Get your best Herräng experience ever: advice by Peter Loggings

As a kid Peter was living in Redondo Beach, and the Pier was the center of hanging out.
– I discovered quickly it was also were Hal Takier were from, and the pier was the location of the Pavilion and The Mandarin Ballroom, where he danced nightly starting 1934 doing Jigtrot contest.
– Lawrence Wise, Venna Archer and countless others were all part of the beach cities and During the 1990’s I was living in San Pedro, near Lola Cogan and Eddie Markwell who were both legends in the 1930’s. I actually, would go out with Lola if Eddie couldn’t make it because she couldn’t see very well driving at night. It was funny showing up with someone that could be my grandma and still get into jam sessions and have an amazing night out. Lola was a jitterbug through and through…i miss her alot.

Today Peter travels all over the world as an instructor, lecturer, performer and competition judge. He has been seen as a model in fashion magazines and has been featured in television shows, films and music videos. And after more than 20 years of research, Peter is known as one of the foremost authorities on jazz dance and social dance history. His work is extensive and he is credited for helping to bring back many of the dances that he learned from the original dancers of the 1920s, 30s and 40s. He started out studying early dance in California. In recent years, his work has been focused on the 19th century origins of Social dance, focusing on the Southern influence.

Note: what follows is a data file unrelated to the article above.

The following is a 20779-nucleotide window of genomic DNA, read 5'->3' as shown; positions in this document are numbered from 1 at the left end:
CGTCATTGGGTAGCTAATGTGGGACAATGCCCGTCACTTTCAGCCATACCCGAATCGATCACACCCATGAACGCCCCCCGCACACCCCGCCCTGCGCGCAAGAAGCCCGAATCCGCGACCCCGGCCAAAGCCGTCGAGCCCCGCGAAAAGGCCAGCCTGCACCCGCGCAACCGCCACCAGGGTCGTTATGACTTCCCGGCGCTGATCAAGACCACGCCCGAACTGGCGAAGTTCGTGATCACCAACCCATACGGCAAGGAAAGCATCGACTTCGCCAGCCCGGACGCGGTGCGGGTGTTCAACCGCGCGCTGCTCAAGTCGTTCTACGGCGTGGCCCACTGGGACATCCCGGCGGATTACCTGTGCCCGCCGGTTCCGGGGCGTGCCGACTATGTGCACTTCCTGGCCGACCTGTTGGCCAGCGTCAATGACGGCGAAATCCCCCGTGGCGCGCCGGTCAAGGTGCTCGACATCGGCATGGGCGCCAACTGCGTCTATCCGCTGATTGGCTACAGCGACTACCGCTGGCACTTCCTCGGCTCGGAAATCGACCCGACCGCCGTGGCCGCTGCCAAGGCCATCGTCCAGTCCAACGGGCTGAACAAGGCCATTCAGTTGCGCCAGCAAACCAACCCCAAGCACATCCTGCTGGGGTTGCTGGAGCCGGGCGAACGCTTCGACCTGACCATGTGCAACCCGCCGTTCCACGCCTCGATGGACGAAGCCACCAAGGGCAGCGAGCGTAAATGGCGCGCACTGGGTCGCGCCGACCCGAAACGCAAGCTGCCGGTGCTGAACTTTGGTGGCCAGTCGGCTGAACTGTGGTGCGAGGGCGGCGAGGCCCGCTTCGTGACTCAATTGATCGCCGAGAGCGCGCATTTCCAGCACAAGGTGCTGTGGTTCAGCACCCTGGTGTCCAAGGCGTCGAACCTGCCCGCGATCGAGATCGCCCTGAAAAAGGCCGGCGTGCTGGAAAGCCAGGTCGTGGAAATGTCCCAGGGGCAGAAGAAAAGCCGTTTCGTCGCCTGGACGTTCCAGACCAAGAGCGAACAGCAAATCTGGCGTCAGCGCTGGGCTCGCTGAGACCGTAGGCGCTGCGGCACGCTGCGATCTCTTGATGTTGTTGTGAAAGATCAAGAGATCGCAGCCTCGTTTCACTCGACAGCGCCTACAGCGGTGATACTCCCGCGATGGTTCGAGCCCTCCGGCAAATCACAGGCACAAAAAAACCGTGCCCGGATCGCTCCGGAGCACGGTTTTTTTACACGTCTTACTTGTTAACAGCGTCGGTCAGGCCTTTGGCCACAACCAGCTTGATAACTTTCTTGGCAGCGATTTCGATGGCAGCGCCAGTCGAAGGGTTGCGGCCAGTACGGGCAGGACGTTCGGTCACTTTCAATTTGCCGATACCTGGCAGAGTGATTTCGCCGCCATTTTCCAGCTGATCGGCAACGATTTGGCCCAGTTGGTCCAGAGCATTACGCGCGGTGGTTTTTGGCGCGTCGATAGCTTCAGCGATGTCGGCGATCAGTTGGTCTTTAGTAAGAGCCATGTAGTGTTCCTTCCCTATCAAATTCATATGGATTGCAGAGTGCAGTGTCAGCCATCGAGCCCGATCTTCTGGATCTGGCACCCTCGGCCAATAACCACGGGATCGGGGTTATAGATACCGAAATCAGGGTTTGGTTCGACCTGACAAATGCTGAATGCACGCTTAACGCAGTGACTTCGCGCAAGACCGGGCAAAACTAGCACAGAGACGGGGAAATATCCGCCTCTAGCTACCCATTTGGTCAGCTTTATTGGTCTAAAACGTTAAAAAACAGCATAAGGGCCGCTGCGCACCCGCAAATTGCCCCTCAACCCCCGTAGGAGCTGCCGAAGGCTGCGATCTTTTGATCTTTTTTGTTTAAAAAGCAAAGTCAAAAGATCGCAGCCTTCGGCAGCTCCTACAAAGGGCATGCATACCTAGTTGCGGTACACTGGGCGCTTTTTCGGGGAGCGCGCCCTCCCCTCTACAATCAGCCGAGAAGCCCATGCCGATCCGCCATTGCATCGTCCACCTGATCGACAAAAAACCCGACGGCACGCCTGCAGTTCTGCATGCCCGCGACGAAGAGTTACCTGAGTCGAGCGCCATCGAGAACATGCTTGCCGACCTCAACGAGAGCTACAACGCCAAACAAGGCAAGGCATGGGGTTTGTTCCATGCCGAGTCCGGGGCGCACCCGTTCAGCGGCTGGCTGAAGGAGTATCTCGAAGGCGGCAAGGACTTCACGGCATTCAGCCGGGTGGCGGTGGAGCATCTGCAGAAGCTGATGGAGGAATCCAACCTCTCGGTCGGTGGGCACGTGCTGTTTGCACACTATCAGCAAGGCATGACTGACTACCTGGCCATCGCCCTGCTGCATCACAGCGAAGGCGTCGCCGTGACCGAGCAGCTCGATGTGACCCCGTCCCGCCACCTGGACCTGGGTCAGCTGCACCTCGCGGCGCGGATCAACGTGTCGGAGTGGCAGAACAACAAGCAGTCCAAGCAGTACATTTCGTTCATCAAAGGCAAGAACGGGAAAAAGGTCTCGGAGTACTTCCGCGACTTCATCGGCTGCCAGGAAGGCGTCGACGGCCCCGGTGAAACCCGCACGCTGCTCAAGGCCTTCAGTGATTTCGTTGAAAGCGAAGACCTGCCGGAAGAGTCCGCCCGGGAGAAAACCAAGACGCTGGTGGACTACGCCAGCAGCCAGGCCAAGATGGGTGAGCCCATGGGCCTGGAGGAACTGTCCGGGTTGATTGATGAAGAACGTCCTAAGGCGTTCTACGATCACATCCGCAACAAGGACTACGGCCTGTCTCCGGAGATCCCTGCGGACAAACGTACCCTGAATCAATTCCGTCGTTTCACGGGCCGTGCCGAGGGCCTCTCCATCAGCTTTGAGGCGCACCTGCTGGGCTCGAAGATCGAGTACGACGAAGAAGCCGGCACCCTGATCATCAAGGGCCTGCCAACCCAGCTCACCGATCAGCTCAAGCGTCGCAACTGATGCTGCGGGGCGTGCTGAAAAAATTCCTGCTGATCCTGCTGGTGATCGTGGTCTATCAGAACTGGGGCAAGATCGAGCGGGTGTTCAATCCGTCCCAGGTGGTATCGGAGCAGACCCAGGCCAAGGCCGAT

– Researchers are addicts, the more we research the more we realize how little we know, says Peter and goes on to talk about the subject of his latest research. It turns out 2017 is a big year.
– This year is the 100th anniversary of the first jazz recording ever. And it was the first time a jazz band played for a social dance in New York. That is this year’s celebration and what I’ve been researching.